Maurice White, who died today, was the mastermind behind Earth Wind and Fire’s focused, soul-lifting horns, sunburst harmonies and a thrilling propensity for shaken-up textures and rhythms.
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I’ve owned Todd Rundgren’s ‘Back to the Bars’ — released in December of 1978 — longer than any of the other albums. The thing is, it feels new.
Rolling Stones’ “Gimme Shelter,” released on Dec. 5, 1969 as part of ‘Let It Bleed,’ has a narrative so involving that it even drew in a non-lyrics guy like me.
Released 35 years ago, ’80/81′ comfortably visits “out” material and more straight ahead jazz, with a healthy introduction to Pat Metheny’s idea of “folk jazz.”
Released in November 1995, Bruce Springsteen’s ‘The Ghost of Tom Joad’ traced the distance between the American Dream and the American Reality.
Queen once again showcased their ability to play tough hard rock as well as more anthemic material on ‘News of the World,’ released Oct. 28, 1977.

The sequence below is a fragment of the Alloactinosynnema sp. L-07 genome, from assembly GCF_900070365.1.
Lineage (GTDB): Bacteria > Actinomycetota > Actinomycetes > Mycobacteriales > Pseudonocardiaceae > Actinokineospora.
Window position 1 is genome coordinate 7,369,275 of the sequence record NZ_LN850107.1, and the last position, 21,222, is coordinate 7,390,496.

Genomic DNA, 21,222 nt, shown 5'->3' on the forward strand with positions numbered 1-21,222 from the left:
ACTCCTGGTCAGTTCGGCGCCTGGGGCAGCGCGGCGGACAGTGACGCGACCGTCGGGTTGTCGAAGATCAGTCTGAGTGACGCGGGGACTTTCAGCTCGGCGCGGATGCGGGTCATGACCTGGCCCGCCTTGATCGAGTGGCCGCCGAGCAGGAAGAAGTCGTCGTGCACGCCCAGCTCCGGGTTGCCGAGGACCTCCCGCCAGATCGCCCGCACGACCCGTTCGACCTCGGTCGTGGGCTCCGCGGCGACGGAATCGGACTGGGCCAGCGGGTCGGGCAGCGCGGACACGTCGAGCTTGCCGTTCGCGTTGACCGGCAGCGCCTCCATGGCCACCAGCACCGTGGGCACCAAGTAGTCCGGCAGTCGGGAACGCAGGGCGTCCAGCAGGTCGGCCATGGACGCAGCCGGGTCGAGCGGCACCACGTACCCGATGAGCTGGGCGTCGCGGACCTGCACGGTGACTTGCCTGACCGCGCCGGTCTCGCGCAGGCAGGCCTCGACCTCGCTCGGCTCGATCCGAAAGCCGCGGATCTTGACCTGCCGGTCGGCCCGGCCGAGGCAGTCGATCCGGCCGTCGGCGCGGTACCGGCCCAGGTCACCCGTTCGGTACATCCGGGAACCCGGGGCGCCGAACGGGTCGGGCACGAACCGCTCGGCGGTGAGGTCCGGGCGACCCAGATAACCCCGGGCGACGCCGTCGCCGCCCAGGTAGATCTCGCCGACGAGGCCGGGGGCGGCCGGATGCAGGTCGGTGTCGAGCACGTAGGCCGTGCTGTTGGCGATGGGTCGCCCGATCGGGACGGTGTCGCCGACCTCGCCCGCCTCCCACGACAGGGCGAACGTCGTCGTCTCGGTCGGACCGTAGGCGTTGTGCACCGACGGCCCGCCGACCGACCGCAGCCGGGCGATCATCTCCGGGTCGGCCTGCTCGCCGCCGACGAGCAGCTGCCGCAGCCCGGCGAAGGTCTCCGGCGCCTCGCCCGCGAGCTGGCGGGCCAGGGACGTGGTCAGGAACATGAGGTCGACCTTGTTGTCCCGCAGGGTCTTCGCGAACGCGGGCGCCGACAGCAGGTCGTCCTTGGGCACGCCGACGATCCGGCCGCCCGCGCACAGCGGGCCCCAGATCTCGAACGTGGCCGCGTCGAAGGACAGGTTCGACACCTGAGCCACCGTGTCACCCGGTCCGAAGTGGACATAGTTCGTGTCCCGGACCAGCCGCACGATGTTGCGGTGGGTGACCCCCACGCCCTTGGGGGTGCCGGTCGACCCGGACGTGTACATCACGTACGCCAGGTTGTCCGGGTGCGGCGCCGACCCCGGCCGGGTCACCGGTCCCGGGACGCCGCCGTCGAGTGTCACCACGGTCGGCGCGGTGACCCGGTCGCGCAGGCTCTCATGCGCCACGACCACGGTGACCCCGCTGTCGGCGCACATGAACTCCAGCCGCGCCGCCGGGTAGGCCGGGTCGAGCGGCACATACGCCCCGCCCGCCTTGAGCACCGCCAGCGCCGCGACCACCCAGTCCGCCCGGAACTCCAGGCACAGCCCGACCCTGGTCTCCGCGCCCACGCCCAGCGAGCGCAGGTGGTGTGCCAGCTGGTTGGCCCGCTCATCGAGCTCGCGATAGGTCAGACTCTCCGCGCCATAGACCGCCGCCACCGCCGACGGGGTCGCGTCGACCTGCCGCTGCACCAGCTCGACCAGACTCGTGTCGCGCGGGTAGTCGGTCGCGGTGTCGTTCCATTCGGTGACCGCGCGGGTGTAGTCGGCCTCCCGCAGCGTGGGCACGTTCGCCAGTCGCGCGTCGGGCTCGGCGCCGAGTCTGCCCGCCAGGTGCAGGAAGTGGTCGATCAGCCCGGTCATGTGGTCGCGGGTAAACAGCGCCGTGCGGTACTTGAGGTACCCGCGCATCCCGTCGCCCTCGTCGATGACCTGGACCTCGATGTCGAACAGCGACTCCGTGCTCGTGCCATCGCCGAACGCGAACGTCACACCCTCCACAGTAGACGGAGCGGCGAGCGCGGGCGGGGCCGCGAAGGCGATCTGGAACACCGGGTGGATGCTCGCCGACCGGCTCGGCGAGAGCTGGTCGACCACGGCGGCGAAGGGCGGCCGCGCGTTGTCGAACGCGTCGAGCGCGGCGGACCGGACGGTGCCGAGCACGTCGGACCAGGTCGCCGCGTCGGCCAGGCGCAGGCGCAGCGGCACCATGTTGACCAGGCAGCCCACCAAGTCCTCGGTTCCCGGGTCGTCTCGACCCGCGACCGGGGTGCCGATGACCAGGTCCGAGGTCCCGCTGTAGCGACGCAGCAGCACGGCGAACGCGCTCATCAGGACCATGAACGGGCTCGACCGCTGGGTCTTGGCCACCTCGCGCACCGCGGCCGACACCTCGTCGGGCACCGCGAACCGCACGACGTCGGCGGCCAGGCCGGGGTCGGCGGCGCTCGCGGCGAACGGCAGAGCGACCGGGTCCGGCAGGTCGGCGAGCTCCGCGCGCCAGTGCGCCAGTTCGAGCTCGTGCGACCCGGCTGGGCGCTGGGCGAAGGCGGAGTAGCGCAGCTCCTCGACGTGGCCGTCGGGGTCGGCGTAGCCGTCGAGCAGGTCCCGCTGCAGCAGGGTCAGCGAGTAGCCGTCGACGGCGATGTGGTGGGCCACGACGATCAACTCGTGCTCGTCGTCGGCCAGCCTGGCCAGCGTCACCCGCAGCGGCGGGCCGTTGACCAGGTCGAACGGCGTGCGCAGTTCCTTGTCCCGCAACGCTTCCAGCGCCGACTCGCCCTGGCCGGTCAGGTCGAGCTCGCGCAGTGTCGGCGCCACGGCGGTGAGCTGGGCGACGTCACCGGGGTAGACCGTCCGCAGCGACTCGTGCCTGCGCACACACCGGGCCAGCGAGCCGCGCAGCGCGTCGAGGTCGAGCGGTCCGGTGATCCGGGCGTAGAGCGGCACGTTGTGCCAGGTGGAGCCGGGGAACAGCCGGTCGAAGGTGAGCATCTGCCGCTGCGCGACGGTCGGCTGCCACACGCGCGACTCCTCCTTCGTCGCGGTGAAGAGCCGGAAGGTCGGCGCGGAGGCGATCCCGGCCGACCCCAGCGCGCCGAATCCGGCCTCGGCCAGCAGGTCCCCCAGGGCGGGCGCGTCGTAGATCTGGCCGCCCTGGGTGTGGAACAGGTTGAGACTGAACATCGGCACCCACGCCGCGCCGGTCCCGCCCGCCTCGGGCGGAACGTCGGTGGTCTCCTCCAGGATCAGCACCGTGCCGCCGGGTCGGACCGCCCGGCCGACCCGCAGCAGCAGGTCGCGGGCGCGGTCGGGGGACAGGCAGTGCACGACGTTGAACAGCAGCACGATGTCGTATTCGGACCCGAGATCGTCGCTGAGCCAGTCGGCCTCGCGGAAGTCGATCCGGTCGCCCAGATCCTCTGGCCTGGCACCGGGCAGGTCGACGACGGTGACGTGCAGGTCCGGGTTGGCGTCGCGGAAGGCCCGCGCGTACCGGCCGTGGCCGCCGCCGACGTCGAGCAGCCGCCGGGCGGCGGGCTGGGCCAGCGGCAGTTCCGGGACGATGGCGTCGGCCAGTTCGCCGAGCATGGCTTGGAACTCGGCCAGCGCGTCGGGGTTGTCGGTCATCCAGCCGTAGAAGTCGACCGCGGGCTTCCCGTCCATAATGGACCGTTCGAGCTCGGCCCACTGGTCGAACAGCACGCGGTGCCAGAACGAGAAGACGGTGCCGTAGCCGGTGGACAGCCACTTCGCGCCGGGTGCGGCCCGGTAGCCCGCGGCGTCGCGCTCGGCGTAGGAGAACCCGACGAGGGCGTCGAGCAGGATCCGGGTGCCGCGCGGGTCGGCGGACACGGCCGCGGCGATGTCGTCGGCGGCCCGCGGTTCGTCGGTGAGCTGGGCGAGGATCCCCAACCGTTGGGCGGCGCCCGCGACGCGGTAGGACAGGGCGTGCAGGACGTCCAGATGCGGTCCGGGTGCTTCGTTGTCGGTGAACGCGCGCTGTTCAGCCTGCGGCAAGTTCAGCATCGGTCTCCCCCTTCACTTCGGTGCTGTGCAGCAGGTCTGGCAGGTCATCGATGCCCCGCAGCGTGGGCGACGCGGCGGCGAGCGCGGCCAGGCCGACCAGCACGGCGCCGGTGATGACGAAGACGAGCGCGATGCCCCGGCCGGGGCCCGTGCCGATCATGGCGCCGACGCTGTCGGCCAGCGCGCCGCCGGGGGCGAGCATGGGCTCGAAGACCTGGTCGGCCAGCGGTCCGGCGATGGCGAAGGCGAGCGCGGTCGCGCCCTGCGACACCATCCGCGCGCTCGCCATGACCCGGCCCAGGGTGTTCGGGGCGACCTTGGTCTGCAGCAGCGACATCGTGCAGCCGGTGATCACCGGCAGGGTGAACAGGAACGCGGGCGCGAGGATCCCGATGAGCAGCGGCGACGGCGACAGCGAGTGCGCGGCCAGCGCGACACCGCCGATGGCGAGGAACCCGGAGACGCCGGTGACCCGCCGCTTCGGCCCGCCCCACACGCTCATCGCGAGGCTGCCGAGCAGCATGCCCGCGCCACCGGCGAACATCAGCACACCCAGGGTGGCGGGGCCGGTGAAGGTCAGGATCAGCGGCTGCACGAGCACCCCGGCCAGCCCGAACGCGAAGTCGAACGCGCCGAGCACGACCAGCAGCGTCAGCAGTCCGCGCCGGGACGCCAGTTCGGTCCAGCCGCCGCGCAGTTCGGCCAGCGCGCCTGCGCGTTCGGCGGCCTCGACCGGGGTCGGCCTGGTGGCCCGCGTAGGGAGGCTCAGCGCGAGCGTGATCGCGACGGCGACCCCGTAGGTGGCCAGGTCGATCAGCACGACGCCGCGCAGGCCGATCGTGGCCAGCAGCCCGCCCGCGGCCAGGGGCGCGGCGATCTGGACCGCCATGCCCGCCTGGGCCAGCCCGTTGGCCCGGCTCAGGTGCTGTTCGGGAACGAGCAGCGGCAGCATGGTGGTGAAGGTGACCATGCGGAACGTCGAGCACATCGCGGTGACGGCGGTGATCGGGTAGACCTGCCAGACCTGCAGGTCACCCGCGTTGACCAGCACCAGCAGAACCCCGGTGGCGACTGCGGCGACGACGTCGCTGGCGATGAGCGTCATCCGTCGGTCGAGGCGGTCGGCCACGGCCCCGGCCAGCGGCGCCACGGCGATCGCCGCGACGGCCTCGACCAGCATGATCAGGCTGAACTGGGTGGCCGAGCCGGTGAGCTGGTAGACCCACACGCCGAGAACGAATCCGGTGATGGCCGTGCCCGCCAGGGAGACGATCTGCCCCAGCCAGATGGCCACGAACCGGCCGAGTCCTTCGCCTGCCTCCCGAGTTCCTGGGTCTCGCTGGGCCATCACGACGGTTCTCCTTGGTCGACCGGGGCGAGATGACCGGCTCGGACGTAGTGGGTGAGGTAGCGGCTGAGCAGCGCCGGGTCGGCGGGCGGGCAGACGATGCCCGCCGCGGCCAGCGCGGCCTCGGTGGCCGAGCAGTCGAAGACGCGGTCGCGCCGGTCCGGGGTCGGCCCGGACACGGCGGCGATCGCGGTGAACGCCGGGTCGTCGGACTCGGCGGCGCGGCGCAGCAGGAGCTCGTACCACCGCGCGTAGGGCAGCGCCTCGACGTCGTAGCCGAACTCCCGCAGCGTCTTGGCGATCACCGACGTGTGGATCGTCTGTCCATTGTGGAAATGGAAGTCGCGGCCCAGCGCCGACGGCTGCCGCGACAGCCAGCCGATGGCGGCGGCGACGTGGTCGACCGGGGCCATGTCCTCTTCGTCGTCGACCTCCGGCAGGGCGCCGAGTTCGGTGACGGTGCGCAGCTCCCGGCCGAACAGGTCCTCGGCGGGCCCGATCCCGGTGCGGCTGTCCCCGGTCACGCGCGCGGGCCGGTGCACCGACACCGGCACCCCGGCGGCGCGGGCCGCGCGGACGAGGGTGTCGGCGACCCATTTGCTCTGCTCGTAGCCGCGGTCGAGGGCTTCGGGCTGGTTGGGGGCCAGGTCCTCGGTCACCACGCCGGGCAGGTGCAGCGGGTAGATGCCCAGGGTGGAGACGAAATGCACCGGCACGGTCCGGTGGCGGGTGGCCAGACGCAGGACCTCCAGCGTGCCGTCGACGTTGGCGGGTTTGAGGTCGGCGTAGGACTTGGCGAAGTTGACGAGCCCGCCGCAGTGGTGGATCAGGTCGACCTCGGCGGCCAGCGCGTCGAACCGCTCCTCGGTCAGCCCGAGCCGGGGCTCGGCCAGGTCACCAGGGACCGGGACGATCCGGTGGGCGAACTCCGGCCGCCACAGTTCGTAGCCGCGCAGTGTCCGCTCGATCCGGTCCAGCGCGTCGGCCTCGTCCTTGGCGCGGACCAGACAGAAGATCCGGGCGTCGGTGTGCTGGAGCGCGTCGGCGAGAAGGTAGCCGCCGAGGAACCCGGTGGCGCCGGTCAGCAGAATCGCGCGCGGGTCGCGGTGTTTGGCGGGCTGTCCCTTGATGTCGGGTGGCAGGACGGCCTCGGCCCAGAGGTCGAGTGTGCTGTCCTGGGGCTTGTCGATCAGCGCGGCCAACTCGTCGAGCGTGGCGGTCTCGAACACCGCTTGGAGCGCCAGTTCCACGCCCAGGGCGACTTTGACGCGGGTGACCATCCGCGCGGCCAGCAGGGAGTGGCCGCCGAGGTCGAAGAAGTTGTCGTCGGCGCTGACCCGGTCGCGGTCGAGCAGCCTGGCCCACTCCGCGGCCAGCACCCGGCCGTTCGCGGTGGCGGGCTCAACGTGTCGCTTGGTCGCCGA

When Bruce Springsteen issued ‘The River’ in October of 1980, I didn’t like it very much. Time has changed that – and here’s why.
Kiss’ ‘Sonic Boom,’ released on Oct. 6, 2009, was packed with hooks, anthemic choruses, and a lifetime supply of innuendo. What’s not to like?
‘Big Generator’ arrived amid much anticipation on Sept. 17, 1987, some four years after Yes’ reinvention with ‘90125.’ What went wrong?
The Rolling Stones’ ‘A Bigger Bang,’ released on Sept. 6, 2005, offered stylistically varied songs executed with (it’s about time!) a minimalist lineup.